Monthly Archives: June 2015

In & Out – A Kittyish Decision

2015-05-24 16.06.30

The forecast today called for 25% chance of rain with thunderstorms in the afternoon. I always read the forecast to The Girl when I wake her in the morning – it’s to encourage her to get out of bed. Mostly it works. She’s smallish and can’t quite reach me when she takes a wild swing in my direction without sitting up first. In order to shut me up, she is forced to get up first. Sad, but true.

That’s not the point of my story, however. Just because The Girl gave in and got up doesn’t mean Jingles was convinced. She had a lovely warm spot snuggled at the foot of The Girl’s bed – a nest between a stuffed octopus, turtle, and manta ray (more commonly called a “sea flap-flap”). The Girl has a plush nautical theme going on, she sleeps with a blue whale. Again, beside the point.

I pet Jingles and gave her the hourly forecast, earning a glancing blow from my daughter as she stomped around her room gathering her clothes. The upshot was: I had to convince the cat to go outside this morning to kitty it up before it rained this afternoon. Yes, kitty is now a verb.

Oddly, it took some work to convince that cat to go outside. “Now or never” doesn’t usually work, but it did this time and she went off, gallivanting around the neighborhood, trying to lose her collar again. Two hours later, it started raining. Earlier than forecast, but not hard. She wouldn’t come in. Jingles sat on the walk up to our door, staring at me as I now tried to convince her she’d had enough kittying and it was time to come in. Then she ran off. Little brat.

Harder rain and the crack of thunder proved more convincing than I was and Jingles finally came in, tracking little muddy kitty-prints on my tile entry. Brat. I do have solace in the knowledge the downpour is temporary. The rain will cease and she will be at my door again demanding to go out. I will point to those muddy paw prints and laugh evilly as I refuse to open the door. Because I’m a trite, little person who punishes the cat for doing what she does. Then The Girl will let her out as soon as my back is turned.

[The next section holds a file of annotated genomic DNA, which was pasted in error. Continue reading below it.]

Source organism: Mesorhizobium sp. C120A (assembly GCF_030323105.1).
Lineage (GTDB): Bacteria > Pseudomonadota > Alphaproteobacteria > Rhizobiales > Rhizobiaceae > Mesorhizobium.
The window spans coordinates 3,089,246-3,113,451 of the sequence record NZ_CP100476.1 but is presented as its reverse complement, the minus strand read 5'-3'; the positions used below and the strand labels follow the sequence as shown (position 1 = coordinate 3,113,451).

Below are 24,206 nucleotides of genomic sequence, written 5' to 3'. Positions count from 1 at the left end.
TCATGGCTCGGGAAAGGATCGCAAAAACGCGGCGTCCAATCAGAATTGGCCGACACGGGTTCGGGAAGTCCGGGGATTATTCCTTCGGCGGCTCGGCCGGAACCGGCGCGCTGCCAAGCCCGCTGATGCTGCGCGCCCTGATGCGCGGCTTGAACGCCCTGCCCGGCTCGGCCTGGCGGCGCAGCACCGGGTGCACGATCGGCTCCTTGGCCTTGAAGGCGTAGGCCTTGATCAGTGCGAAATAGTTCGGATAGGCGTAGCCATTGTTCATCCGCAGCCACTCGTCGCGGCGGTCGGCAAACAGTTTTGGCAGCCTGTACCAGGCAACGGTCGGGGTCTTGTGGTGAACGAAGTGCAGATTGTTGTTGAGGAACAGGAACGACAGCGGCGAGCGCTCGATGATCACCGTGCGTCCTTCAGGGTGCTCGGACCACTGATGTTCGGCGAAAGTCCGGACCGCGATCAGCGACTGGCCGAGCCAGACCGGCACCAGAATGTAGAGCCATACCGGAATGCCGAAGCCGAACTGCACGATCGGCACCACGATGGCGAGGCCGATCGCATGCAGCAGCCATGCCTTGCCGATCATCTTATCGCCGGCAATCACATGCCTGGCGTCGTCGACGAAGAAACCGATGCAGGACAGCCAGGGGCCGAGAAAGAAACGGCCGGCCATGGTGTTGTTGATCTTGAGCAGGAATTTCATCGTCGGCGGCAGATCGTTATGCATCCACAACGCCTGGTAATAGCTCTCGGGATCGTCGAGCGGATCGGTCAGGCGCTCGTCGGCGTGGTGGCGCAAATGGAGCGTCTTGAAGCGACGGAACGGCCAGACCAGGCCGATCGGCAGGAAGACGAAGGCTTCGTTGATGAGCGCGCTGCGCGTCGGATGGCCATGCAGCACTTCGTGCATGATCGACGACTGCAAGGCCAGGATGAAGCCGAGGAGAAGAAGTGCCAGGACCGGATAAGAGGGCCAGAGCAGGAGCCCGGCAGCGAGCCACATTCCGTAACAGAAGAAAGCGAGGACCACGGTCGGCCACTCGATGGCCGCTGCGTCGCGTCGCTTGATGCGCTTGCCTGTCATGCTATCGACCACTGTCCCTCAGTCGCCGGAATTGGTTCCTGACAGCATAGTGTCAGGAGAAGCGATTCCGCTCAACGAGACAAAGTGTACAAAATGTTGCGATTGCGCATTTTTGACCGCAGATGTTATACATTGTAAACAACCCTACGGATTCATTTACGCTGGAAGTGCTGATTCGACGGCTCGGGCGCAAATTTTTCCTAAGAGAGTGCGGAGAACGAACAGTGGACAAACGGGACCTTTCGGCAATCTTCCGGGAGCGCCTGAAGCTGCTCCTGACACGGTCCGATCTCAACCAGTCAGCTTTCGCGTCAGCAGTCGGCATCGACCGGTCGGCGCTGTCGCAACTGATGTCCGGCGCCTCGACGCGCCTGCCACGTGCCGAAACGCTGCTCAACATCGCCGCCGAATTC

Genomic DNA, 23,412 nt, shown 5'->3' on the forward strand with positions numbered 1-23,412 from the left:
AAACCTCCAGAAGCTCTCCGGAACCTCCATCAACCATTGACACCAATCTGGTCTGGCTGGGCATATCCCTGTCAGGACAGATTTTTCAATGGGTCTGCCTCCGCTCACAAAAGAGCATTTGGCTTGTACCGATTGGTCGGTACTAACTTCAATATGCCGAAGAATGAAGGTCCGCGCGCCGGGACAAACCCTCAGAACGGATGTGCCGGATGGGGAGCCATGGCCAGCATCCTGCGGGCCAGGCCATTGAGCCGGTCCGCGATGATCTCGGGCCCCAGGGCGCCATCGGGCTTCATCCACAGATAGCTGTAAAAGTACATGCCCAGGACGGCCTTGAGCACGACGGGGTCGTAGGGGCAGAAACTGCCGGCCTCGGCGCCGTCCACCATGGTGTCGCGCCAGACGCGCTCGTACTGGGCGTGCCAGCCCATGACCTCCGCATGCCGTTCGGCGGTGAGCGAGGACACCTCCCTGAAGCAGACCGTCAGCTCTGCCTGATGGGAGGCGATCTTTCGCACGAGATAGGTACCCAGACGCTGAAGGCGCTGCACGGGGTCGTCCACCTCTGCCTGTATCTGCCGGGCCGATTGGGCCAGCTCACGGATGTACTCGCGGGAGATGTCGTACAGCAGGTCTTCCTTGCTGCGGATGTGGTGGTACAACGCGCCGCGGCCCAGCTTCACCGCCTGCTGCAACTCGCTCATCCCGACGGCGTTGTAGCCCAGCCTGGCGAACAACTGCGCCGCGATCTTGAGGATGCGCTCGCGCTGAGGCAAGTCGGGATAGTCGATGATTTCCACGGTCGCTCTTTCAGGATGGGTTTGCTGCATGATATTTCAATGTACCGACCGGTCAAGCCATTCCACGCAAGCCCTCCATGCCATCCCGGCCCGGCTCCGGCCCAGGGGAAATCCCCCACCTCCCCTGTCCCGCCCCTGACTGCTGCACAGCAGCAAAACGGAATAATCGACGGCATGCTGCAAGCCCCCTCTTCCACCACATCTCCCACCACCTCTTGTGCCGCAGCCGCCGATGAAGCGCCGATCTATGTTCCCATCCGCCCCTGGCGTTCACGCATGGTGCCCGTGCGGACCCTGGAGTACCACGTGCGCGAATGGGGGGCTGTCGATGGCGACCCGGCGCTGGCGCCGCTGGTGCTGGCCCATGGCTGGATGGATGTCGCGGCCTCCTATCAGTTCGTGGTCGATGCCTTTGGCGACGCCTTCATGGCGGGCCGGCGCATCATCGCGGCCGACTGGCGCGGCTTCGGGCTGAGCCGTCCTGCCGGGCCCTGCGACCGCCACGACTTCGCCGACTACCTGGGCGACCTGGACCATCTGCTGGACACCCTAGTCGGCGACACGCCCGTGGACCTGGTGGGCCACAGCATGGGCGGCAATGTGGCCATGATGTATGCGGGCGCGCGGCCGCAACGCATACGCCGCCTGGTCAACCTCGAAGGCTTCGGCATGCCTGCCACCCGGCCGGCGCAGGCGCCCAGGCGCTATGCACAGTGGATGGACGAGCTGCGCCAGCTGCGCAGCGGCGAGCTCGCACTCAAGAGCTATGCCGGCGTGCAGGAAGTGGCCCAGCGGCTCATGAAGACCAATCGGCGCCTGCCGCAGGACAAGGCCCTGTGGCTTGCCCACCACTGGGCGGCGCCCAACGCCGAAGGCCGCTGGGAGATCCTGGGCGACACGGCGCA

It’s nice to be able to take comfort in the predictable things in life.

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A Whale Of A Time


I have the most interesting conversations with my son. I’m sure part of it is because he’s fifteen – that has to be a factor. Much of the oddity of our conversations stems from the sheer amount of time he spends dwelling on virtual high speed car chases, virtual crime, or zombies – real or virtual. I suppose it depends on how you define real, but I’ll say Hollywood based instead of X-Box based in that scenario. He’s not terribly interested in Hollywood inspired car chases or crime, it’s not realistic enough for him.

All that being said, The Boy and I sat down for a voluntary chat. It was a rare occurrence. No talk of school, spending too much time playing video games, picking on his sister, staying up late, the state of his room, etc. Instead, we discussed the secret boy-chatter he engages in with his friends online late at night. On one hand, I feel privileged; on the other, I really hoped for more. The conversation went something like this:

Boy: …so we keep arguing about what’s the best weapon or vehicle, and you can only choose three –

Me: For what scenario?

Boy: Anything

Me: Zombies or whatever? That hardly seems fair. (I thought I was empathizing, but that just shows you I didn’t really understand the problem at all)

Boy: Doesn’t matter, Mom. Three weapons, three vehicles

Me: Fine. Anything? No limits?

Boy: No. Like I want the Portal Gun

Me: The what?

Boy: Portal Gun. From Portal. You know, Portal?

Me: No.

Boy: (Exasperated sigh)

Me: We could play and you could teach me

Boy: No.

Me: (Sigh) Fine. So any weapon?

Boy: Yes (with an edge of impatience as if he can’t believe his mother is so dense she can’t quite grasp this)

Me: I choose the Death Star

Boy: (Thoughtful pause) Oh

Score one for parents.

Now, as I won one with The Boy, I lost one with The Girl, which is sad because usually I manage to hold my own with her.

It started innocently enough with Darth Jingles staying out for three nights in a row. I was actually starting to get worried. The Girl missed her fluffy companion to snuggle and plot the demise of neighbors with. Mostly to snuggle with. She mentioned missing the face snuggles while we were Minecrafting together. (Hey, it’s a verb!)

Concerned for my daughter’s state of mind (rightfully so considering she was building a moat of lava around what was previously an idyllic little town full of tiny cute houses and flower gardens) I picked up her stuffed sea turtle and started rubbing it against her face, much the same way Jingles rubs her face against The Girl in the morning to say hello.

The Girl didn’t appreciate the comforting gesture and smacked me in the face with a whale. Okay, it was a stuffed whale. But it was a stuffed blue whale – that makes it a miniature plush version of something really big, and it’s the thought that counts.

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Filed under Teenagers